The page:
One of the modules delivered within the
To show you how easy this is we thought that we would create a simple example for you.
One of the reasons why PowerBI is such a great tool is because you just have to have Excel in order to create your very own dashboards. So to start off, we just have to open up Excel and start querying the data. To do this, select the PowerPivot ribbon bar and then click on the Manage button within the Data Model group.
This will open the PowerPivot designer. From here click on the Get External Data button within the Home ribbon bar, and then select the From Database option and then select the From Analysis Services menu item to tell the system that you want to query the data from the cubes that are part of the Advanced Supply Chain Software suite.
This will open up the Table Import Wizard and you will be able to select the Dynamics AX ASCS cube from the list of available reporting sources. When you are done, just click on the Next button.
This will open up a MDX Query window where you can build your query. Don't worry though you don't have to write any MXD at all, all you need to do is click on the Design button.
This will take you to the designer where you can see all of the new dimensions, measures and key performance indicators that you can use to create your dashboard .
If you expand any of the dimension groups (like the Customer) then you will see that there are a number of different dimensions to choose from. All you have to do is drag over the dimension into the main pane.
Repeat the process for all of the other dimensions that you want to slice and dice with.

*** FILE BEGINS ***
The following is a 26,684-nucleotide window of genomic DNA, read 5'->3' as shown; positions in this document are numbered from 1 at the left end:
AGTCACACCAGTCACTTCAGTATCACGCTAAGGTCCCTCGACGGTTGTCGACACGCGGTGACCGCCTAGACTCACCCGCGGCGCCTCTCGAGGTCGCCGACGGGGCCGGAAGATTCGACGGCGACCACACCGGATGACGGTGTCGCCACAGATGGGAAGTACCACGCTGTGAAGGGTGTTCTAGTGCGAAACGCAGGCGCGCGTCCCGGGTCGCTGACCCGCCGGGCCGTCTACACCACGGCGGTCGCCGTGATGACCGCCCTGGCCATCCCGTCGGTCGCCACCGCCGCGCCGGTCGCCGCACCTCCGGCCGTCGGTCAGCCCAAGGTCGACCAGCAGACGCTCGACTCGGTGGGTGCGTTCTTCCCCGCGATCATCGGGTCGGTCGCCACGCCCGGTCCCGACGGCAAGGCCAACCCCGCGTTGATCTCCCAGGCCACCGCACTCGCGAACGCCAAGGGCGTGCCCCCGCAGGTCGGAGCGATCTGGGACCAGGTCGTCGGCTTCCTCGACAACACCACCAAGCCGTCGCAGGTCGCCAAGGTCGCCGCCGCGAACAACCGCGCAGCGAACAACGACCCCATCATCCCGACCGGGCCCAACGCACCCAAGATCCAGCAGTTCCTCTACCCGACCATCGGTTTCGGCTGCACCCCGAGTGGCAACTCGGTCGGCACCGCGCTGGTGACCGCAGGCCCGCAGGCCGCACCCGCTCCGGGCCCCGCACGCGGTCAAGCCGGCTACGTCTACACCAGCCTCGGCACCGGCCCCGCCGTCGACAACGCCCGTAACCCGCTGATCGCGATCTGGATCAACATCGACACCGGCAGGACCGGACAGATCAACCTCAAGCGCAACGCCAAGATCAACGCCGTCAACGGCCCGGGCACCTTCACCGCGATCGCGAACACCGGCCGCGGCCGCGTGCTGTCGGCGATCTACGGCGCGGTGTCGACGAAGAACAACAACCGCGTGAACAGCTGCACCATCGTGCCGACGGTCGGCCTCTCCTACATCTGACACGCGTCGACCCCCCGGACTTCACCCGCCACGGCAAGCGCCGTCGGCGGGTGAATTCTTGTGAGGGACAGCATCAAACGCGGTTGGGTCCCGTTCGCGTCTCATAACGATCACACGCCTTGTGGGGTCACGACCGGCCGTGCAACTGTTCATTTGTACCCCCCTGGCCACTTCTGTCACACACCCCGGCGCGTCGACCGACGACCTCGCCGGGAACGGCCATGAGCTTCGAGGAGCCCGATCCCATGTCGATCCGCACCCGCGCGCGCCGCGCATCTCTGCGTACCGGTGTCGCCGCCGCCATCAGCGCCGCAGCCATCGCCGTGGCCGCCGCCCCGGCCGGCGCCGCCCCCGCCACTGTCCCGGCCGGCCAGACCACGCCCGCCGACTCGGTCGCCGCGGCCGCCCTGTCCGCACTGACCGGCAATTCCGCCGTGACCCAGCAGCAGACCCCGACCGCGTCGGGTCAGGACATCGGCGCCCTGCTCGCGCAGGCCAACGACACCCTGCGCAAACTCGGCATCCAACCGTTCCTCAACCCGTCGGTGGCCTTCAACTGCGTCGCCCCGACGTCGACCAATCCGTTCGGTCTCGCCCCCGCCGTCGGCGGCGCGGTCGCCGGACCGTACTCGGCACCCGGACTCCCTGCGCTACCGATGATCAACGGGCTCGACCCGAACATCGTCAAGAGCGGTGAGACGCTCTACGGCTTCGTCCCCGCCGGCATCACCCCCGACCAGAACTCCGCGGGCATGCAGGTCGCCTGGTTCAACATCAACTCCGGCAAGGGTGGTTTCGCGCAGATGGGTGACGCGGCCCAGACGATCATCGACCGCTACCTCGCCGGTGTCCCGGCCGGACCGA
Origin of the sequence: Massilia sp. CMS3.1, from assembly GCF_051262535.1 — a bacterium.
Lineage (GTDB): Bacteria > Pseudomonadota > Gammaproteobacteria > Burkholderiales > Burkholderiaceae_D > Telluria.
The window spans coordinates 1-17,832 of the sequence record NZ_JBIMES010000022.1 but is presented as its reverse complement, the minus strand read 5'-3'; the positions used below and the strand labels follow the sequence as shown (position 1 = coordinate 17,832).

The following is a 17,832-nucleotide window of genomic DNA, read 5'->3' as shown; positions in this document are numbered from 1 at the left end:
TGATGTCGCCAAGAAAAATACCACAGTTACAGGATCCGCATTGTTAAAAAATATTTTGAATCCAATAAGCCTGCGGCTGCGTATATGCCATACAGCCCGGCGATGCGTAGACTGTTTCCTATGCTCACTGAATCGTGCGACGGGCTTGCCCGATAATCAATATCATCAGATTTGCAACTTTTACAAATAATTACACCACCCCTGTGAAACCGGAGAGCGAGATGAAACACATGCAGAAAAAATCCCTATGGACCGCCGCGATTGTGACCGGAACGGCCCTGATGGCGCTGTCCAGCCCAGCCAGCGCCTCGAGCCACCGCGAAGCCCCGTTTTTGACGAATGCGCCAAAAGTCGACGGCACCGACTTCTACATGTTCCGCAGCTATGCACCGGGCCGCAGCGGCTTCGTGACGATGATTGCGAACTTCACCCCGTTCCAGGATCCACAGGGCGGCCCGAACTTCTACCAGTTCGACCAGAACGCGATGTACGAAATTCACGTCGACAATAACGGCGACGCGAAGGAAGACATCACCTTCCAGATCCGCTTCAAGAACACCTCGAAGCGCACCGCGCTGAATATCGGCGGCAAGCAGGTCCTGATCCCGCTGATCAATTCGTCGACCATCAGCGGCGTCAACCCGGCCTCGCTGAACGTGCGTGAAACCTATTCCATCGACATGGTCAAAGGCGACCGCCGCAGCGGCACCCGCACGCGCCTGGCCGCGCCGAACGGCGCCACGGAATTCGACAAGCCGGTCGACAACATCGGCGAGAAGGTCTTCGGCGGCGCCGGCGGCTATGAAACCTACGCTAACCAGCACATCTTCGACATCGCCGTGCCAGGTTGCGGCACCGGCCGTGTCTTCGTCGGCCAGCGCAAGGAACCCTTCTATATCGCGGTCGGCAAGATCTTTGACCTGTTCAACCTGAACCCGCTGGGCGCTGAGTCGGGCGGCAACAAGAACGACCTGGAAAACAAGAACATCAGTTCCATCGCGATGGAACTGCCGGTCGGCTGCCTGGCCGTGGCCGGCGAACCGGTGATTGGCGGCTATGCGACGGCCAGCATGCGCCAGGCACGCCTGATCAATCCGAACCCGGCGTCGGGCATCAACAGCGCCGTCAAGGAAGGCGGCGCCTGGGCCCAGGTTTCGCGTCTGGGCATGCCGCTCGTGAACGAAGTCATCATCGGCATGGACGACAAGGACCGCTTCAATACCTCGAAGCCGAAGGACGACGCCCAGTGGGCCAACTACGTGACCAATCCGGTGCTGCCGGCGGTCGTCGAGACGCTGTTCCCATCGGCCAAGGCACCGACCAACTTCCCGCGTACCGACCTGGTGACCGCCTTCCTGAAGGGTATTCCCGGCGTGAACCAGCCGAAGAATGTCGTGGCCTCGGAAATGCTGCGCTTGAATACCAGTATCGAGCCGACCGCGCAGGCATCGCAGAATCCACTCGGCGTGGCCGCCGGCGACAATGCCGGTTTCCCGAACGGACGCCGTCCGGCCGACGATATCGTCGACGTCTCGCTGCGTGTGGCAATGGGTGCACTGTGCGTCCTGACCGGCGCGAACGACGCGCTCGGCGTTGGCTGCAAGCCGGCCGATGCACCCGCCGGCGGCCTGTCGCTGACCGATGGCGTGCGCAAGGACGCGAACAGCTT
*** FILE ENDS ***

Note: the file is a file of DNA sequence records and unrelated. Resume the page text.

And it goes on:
Now you can add some data to the query by expanding up all of the measure groups and dragging the measure onto the query pane. You will see now that all of the dimensions also populate as well now that there is data form them to report off.
You can add additional measures if you like, and when you are done, click on the OK button which will take you back to the MDX Query window with all of the query built for you. From there, just click on the Finish button.
PowerPivot will process for a little while and gather all of the data for you and when the data has been transferred, you can click on the Close button.
This will return you back to the PowerPivot window with all of the data being displayed. The only problem is that the columns are showing all of the default headings, so we may want to rename them.
To do that, just double click on the headings and change the heading name.
Another benefit of PowerPivot is that you can add your own formulas directly within the table – in this case we created a column that show a note based off the GM%.
Also, calculated fields don't have to be numbers or text, they can also be image URL's.
After creating any additional computed fields we just close out of PowerPivot and return to Excel.
When we are back in Excel, we can create a dashboard just by clicking on the PowerView icon within the Insert ribbon bar.
This will open up the PowerView canvas and we will see all of the fields from the PowerPivot query that we just created.
All we need to do is start selecting the fields that we want to add to our dashboard.
With a little bit more clicking and organizing we can convert the raw data into more of a dashboard showing all of the Advanced Business Intelligence measures.
Now you can just save the worksheet away and it will refresh every time you re-open it.
How easy is that?
Murray Fife, Microsoft MVP and Solution Architect at